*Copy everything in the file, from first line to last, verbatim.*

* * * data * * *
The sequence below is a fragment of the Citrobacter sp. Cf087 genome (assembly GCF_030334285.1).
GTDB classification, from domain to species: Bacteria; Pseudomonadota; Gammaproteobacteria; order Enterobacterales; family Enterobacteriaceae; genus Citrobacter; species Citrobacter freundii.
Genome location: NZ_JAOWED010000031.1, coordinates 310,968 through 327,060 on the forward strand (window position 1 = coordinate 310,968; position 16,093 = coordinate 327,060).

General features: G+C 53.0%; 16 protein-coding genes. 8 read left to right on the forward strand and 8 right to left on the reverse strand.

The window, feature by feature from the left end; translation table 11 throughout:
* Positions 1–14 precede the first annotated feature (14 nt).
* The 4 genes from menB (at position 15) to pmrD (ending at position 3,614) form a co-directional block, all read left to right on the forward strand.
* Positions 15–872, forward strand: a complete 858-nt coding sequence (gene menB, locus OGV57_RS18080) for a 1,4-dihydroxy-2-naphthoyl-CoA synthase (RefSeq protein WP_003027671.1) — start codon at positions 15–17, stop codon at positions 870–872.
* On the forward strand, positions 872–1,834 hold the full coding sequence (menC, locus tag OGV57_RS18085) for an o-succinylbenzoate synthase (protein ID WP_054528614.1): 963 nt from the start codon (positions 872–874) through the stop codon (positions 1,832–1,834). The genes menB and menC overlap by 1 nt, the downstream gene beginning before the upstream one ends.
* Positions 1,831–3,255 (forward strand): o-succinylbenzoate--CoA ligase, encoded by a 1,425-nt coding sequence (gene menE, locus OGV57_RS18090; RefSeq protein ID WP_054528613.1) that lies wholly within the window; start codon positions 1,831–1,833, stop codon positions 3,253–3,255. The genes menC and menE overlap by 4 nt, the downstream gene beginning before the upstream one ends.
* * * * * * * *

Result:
The sequence below is a fragment of the Citrobacter sp. Cf087 genome (assembly GCF_030334285.1).
GTDB classification, from domain to species: Bacteria; Pseudomonadota; Gammaproteobacteria; order Enterobacterales; family Enterobacteriaceae; genus Citrobacter; species Citrobacter freundii.
Genome location: NZ_JAOWED010000031.1, coordinates 310,968 through 327,060 on the forward strand (window position 1 = coordinate 310,968; position 16,093 = coordinate 327,060).

General features: G+C 53.0%; 16 protein-coding genes. 8 read left to right on the forward strand and 8 right to left on the reverse strand.

The window, feature by feature from the left end; translation table 11 throughout:
* Positions 1–14 precede the first annotated feature (14 nt).
* The 4 genes from menB (at position 15) to pmrD (ending at position 3,614) form a co-directional block, all read left to right on the forward strand.
* Positions 15–872, forward strand: a complete 858-nt coding sequence (gene menB, locus OGV57_RS18080) for a 1,4-dihydroxy-2-naphthoyl-CoA synthase (RefSeq protein WP_003027671.1) — start codon at positions 15–17, stop codon at positions 870–872.
* On the forward strand, positions 872–1,834 hold the full coding sequence (menC, locus tag OGV57_RS18085) for an o-succinylbenzoate synthase (protein ID WP_054528614.1): 963 nt from the start codon (positions 872–874) through the stop codon (positions 1,832–1,834). The genes menB and menC overlap by 1 nt, the downstream gene beginning before the upstream one ends.
* Positions 1,831–3,255 (forward strand): o-succinylbenzoate--CoA ligase, encoded by a 1,425-nt coding sequence (gene menE, locus OGV57_RS18090; RefSeq protein ID WP_054528613.1) that lies wholly within the window; start codon positions 1,831–1,833, stop codon positions 3,253–3,255. The genes menC and menE overlap by 4 nt, the downstream gene beginning before the upstream one ends.